Progressive supranuclear palsy (PSP) is a rare brain disorder that causes serious and progressive problems with control of gait and balance, along with complex eye movement and thinking problems. The disorder's long name indicates that the disease begins slowly and continues to get worse (progressive), and causes weakness (palsy) by damaging certain parts of the brain above pea-sized structures called nuclei that control eye movements (supranuclear).
One of the classic signs of the disease is an inability to aim the eyes properly, which occurs because of lesions in the area of the brain that coordinates eye movements. Some individuals describe this effect as a blurring. Other eye problems iclude:
- Slow eye movements.
- Trouble voluntarily shifting gaze vertically (i.e., downward and/or upward).
- Trouble controlling eyelids.
- Tendency to move the head to look in different directions.
- Involuntary closing of the eyes.
- Prolonged or infrequent blinking.
- Difficulty in opening the eyes.
- Inability to maintain eye contact during a conversation.
Affected individuals often show alterations of thinking, memory, mood, and behavior, including:
- depression and apathy.
- changes in judgment, insight, and problem solving
- increased irritability and forgetfulness
- sudden laughing or crying or having angry outburst with no apparent reason.
- slowness of thought.
Although PSP gets progressively worse, no one dies from PSP itself.
PSP is often misdiagnosed as Parkinson’s disease, especially early in the disorder, as they share many symptoms, including stiffness, movement difficulties, clumsiness, bradykinesia (slow movement), and rigidity of muscles. The onset of both diseases is in late middle age. However, PSP progresses more rapidly than Parkinson’s disease.
There is currently no effective treatment for PSP, although scientists are searching for better ways to manage the disease. In some patients the slowness, stiffness, and balance problems of PSP may respond to antiparkinsonian agents such as levodopa, or levodopa combined with anticholinergic agents, but the effect is usually temporary. The speech, vision, and swallowing difficulties usually do not respond to any drug treatment. Botulinum toxin, which can be injected into muscles around the eyes, can treat excessive eye closing. Some antidepressant drugs may offer some benefits beyond treating depression, such as pain relief and decreased drooling. Weighted walking aids can help people from falling backward. Bifocals or special glasses called prisms are sometimes prescribed for PSP patients to remedy the difficulty of looking down. Certain exercises can be done to keep the joints limber. A surgical procedure, a gastrostomy, may be necessary when there are swallowing disturbances. This surgery involves the placement of a tube through the skin of the abdomen into the stomach (intestine) for feeding purposes.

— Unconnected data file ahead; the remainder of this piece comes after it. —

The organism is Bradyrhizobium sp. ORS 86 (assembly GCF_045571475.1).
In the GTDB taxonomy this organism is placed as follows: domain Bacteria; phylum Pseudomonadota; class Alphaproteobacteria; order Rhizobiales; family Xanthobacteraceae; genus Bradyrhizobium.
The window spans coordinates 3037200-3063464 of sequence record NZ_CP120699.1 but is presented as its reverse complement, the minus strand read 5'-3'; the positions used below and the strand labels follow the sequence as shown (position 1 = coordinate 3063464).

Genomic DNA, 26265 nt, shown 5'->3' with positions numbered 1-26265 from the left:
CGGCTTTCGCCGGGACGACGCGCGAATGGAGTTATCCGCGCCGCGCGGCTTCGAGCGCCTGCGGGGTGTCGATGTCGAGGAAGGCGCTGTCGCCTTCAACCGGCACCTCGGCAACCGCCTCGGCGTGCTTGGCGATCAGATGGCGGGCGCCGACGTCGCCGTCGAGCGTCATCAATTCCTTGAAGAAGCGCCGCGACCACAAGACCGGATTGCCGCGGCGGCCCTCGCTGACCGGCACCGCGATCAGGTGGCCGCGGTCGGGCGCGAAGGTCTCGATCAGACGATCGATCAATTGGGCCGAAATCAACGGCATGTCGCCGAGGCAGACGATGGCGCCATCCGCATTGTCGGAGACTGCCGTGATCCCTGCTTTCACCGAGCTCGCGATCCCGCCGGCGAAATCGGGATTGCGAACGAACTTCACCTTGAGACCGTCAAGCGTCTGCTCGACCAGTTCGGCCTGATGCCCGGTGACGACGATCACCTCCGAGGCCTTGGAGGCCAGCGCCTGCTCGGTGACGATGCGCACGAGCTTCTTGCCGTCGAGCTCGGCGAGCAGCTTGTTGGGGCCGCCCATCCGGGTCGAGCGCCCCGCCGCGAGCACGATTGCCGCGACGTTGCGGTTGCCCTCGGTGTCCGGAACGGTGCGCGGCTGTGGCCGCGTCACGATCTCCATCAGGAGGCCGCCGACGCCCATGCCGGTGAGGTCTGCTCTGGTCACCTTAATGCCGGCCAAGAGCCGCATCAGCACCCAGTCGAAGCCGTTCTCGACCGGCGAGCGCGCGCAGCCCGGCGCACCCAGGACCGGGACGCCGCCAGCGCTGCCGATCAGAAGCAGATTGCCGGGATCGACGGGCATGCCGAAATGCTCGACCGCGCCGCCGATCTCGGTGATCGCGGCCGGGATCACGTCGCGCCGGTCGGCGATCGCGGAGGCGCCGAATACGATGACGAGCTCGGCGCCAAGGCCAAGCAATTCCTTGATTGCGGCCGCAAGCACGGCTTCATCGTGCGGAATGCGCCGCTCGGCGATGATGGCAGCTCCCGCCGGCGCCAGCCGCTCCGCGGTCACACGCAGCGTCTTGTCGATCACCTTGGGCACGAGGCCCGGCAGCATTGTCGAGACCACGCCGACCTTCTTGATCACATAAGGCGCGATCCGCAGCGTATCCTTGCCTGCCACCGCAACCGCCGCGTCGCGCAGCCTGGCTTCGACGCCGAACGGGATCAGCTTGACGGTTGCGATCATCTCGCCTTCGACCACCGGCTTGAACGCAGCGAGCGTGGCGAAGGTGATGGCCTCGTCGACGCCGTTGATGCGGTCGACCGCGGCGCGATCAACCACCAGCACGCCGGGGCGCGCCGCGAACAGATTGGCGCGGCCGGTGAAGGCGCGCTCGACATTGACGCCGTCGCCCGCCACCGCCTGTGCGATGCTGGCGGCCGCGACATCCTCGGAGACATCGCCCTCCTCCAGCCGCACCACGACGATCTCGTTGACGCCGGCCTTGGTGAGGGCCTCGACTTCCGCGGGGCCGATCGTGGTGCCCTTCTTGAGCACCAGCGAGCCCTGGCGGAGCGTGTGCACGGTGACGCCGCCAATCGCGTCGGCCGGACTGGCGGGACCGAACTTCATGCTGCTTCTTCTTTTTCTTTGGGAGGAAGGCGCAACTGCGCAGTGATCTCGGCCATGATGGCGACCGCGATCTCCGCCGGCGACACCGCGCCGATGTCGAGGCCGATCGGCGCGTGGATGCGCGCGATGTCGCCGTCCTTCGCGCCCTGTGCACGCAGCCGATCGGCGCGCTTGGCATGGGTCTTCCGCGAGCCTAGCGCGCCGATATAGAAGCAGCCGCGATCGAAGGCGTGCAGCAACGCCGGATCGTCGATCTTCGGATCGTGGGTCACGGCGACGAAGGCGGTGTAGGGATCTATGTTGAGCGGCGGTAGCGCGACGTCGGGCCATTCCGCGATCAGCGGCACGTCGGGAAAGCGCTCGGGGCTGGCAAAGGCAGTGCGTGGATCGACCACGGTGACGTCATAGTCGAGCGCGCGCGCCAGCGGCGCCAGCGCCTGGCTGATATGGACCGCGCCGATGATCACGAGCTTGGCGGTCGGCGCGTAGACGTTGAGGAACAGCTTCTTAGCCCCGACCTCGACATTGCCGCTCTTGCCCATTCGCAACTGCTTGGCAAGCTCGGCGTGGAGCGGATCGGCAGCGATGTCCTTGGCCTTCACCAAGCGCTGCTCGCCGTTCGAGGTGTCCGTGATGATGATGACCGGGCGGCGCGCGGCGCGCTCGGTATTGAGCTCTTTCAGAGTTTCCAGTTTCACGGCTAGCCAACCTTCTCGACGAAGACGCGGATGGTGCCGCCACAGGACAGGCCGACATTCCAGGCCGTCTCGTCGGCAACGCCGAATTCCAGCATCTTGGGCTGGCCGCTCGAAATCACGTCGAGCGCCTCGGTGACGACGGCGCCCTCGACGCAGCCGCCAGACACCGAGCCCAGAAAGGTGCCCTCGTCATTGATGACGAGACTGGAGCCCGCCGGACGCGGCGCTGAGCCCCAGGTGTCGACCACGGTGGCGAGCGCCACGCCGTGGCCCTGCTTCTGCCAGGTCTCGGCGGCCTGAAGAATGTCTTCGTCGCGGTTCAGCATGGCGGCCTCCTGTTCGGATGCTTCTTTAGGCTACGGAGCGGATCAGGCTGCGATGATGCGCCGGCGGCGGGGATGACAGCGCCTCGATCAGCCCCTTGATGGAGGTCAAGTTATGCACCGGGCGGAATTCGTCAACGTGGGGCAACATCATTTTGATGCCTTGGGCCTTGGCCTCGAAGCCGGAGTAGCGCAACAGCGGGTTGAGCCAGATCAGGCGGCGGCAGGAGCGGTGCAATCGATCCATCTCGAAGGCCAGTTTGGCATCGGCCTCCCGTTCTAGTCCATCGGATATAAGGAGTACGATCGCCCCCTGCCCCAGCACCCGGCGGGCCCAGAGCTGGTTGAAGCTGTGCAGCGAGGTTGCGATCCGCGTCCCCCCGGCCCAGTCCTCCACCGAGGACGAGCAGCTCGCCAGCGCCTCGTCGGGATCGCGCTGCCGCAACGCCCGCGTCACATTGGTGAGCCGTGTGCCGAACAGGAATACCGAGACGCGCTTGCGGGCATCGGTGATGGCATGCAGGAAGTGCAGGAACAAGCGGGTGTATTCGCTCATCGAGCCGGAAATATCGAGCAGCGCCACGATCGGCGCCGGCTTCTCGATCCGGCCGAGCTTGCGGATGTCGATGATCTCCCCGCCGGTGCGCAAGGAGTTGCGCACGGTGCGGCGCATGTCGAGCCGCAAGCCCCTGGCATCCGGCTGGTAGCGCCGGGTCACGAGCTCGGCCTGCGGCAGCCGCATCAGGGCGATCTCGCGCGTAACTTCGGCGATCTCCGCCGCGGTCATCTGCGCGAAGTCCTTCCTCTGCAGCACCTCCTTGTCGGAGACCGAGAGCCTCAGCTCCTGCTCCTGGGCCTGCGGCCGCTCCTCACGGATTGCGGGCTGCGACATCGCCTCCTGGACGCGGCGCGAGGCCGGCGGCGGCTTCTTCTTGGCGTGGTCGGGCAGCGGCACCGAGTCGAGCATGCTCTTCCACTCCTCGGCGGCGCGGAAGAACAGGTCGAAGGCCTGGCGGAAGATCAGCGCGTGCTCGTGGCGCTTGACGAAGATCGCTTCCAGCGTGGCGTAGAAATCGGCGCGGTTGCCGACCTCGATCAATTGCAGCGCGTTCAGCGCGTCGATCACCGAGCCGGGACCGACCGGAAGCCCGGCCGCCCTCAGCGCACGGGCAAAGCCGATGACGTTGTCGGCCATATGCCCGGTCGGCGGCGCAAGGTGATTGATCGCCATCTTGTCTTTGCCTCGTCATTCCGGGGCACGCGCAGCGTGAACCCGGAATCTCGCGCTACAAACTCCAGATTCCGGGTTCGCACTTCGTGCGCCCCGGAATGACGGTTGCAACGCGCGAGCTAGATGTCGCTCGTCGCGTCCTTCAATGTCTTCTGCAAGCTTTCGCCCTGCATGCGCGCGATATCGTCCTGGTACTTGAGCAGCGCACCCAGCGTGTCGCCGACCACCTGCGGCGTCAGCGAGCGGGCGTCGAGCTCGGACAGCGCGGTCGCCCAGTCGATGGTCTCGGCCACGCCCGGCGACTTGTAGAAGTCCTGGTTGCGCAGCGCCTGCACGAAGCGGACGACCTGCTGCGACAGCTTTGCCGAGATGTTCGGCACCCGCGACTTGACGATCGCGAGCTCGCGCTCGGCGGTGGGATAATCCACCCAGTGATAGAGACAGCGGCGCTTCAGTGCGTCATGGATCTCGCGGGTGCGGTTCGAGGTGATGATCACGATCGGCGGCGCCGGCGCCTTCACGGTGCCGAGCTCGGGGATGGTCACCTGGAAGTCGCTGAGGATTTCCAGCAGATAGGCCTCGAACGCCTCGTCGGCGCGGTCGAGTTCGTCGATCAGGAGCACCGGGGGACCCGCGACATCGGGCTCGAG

PSP gets progressively worse but is not itself directly life-threatening. It does, however, predispose patients to serious complications such as pneumonia secondary to difficulty in swallowing (dysphagia). The most common complications are choking and pneumonia, head injury, and fractures caused by falls. The most common cause of death is pneumonia. With good attention to medical and nutritional needs, it is possible for indiviuals with PSP to live a decade or more after the disease appears.
PSP is one of the diseases being studied as part of the NINDS Parkinsons Disease Biomarkers Program, which aims to discover ways to identify individuals at risk for developing Parkinson's and related disorders, and to track disease progression. Genetis studies may identify underlying genetic causes and identify specific disease-causing mutations, which could point to additional targets for therapy development. Investigators are also developing animal models of PSP and other protein tau-related disorders, for research on disease mechanisms and preclinical testing of potential drugs. Other research focuses on therapies that aim to treat teh symptoms of PSP. Information from the National Library of Medicine’s MedlinePlus Progressive Supranuclear Palsy